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Using the Web Soil Survey to help determine pasture lease rates

Kathleen Painter for Progressive Cattleman Published on 25 March 2019

In this article, we will show you how to use an online database that provides forage yields and pasture stocking rates by soil types to estimate pasture lease rates.

The Web Soil Survey (WSS) is a free online resource operated by the USDA’s Natural Resources Conservation Service (NRCS). It is available at this link. Using a specific address or delineating an area on an interactive map, you can find a wealth of information based on soil surveys that have been conducted over the past century. Data on soil types include properties such as mean annual precipitation, temperature, frost-free days, pH, productivity, pasture stocking rates and pasture yields. These estimates can be used to estimate pasture lease rates.

Using the Web Soil Survey

While the WSS offers fairly specific estimates based on location and soil type, it is a general guide and won’t reflect management and other improvements. However, it is helpful as a starting point for evaluating a specific parcel of land as outlined below.

For most users, the easiest way to access this database is to enter an address. Starting from the home page, click on the green “start WSS” button. After the program has launched, click on “address” directly under the quick navigation options on the left. Type in your address, including the street address, town and state. Your property should appear with a small orange diamond in the center of the map.

Next, define an area of interest (AOI) by selecting the rectangular AOI icon above the image (see Figure 1). In this example, we have used an address of a ranch near Naples, Idaho (with permission from the owners). A cross hair will appear, and you can use your mouse to draw a rectangle around your area of interest. A box will be appear with blue diagonal lines that delineate the AOI.

Soil survey Figure 1 preview

Click on the image above to view a larger version.

Now go to the “soil map” tab (see red arrow in Figure 2) and click on it. The AOI will now contain red numbers (map unit symbols) and orange lines that show how the AOI has been mapped. On the left, you will see names for each map unit symbol, with acreages and percentage of the total for your AOI. You can find detailed information for each soil type by clicking on its name.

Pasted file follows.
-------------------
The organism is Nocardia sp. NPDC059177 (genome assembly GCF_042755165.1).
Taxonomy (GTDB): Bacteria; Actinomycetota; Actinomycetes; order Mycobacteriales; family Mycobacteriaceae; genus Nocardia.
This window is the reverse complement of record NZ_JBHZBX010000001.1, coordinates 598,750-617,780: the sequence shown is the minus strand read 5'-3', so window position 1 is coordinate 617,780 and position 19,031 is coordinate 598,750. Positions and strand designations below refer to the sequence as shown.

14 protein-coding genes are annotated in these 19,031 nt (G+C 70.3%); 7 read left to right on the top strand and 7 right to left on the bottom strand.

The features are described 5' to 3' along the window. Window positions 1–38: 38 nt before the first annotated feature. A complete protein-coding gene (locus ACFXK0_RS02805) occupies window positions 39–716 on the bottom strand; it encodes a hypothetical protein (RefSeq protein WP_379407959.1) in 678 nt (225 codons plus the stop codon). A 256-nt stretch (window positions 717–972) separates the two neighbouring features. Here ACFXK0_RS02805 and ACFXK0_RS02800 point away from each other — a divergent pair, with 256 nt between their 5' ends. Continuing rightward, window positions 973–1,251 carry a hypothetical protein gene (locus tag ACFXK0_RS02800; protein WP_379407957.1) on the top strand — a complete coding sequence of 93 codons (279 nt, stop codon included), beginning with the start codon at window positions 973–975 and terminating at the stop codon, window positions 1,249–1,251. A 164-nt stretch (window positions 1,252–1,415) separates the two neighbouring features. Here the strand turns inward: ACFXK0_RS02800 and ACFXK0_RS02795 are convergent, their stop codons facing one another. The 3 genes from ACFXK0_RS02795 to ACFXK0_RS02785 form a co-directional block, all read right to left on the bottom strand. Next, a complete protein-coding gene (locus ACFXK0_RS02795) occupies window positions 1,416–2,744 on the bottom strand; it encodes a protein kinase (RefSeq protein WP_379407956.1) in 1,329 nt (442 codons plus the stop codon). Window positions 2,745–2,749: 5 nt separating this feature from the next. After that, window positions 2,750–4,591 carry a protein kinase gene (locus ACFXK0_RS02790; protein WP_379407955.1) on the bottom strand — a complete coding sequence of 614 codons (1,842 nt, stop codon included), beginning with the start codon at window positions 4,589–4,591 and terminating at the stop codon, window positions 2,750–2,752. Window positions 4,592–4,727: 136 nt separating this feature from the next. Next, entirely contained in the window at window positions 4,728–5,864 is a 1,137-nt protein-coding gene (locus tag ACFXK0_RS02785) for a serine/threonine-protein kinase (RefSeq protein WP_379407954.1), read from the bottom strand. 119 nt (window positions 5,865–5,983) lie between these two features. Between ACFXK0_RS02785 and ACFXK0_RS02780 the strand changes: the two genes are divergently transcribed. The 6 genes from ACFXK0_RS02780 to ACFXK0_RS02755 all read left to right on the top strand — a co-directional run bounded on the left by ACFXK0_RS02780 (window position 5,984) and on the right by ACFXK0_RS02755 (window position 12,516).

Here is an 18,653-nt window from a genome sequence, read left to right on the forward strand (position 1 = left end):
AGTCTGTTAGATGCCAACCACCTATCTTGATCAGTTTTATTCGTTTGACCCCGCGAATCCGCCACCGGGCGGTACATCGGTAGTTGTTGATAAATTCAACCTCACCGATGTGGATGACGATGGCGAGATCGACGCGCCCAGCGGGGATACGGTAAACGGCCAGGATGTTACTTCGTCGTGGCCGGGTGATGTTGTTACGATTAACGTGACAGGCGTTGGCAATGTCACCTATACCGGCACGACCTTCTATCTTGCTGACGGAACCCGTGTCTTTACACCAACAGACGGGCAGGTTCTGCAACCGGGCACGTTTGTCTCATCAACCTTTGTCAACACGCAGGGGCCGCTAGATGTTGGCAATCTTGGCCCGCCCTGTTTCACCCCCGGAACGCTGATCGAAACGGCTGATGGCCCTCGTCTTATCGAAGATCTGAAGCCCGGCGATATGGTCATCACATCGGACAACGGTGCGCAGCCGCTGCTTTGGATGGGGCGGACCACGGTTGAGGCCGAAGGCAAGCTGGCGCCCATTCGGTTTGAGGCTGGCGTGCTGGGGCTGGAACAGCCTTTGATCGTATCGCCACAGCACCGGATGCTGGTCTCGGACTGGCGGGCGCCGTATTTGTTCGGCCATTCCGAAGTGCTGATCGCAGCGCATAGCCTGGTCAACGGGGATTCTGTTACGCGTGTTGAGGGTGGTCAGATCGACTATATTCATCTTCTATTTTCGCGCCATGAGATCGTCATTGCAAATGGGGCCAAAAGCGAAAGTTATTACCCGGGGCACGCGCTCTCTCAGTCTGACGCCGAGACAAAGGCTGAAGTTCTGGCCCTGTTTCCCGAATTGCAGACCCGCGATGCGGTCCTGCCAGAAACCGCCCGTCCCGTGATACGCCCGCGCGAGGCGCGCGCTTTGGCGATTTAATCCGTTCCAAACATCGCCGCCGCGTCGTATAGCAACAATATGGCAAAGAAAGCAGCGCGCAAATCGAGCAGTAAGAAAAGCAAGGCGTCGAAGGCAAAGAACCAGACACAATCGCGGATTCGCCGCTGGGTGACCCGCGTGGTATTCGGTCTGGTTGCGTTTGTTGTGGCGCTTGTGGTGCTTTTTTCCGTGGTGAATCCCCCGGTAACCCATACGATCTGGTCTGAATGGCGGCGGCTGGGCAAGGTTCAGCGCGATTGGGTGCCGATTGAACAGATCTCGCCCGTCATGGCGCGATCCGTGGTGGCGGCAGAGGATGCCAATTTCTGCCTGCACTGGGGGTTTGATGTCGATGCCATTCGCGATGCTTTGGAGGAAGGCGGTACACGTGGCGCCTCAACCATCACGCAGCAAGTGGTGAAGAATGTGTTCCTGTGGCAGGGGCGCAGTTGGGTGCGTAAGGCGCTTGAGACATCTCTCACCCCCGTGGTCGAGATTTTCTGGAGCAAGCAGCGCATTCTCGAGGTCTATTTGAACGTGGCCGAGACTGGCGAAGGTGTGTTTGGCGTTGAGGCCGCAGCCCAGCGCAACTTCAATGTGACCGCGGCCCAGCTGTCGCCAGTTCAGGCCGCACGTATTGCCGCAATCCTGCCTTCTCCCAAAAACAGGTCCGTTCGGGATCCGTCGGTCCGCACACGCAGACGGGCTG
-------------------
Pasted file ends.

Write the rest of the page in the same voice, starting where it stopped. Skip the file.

Soil survey Fig 2 preview

Click on the image above to view a larger version.

To proceed to yield and pasture productivity data, choose the “soil data explorer” tab just to the right of the soil map tab. Choose “vegetative productivity” from the choices on the left. If you scroll down to “prod. index – alfalfa hay,” then choose “view rating,” you will see the productivity rating for that crop by map unit symbol (see Figure 2). 

You can also explore “range production” (just below prod. index) for three conditions: favorable year, normal year and unfavorable year. Select “view rating” to create a map of your property by soil mapping unit with ratings in pounds per acre per year of range production. The description below the map explains that total range production is the amount of vegetation that can be expected to grow annually expressed in pounds per acre of air-dry moisture content. You could use these expected yields to determine a pasture lease rate based on the value of this production as described below.

If you would like to find pasture stocking rates by animal unit months (AUMs) for your AOI, choose “yields of non-irrigated crops (component)” toward the bottom of the list. Under “basic options,” click on the down arrow and choose “pasture.” If you click on “view rating,” yield units in AUMs by soil mapping unit will appear. For more information on how this information is calculated, click on “description.” 

Using yields and AUM data to determine pasture rental rates

With information on estimated forage and pasture yields and stocking rates, you can use several formulas for determining rental rates. One method uses the forage yield multiplied by 25 percent of the price of grass hay during the grazing season. So if the forage yield is estimated at 1 ton per acre and grass hay is typically around $125 per ton during the growing season, the pasture rent would be $125 times 0.25, or $31.25 per acre (see “Computing a Pasture Rental Rate” for more information).

Soil survey table

Another approach for calculating pasture rent would be to charge per AUM based on actual usage, based on current market rates. Another approach is to calculate the rental rate per AUM based on current hay prices and quality ratings of the pasture (see Table 1). If the market value of hay during the grazing season is $150 per ton, and it is a good tallgrass pasture, the charge per AUM would be $150 times 0.2, or $30 per AUM.  end mark

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Kathleen Painter
  • Kathleen Painter

  • Agricultural Extension Educator, Boundary County
  • University of Idaho
  • Email Kathleen Painter